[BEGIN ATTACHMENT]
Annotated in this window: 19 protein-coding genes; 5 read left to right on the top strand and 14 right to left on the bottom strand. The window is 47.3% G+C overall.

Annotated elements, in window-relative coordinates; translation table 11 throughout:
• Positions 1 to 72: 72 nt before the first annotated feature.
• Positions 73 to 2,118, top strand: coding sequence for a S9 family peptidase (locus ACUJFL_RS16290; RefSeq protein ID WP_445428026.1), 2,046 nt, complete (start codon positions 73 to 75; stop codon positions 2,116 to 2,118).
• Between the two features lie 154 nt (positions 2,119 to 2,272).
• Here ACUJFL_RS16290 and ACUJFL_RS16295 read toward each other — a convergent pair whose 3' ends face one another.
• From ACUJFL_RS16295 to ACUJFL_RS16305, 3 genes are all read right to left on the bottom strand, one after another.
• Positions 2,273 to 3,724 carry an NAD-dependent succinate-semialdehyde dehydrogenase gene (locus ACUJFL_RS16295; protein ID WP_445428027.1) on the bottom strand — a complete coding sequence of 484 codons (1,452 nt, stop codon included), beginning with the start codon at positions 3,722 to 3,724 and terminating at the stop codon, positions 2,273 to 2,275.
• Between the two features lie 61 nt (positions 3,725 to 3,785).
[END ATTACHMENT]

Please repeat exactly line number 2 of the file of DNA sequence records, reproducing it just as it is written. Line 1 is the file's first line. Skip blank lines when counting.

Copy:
Annotated elements, in window-relative coordinates; translation table 11 throughout: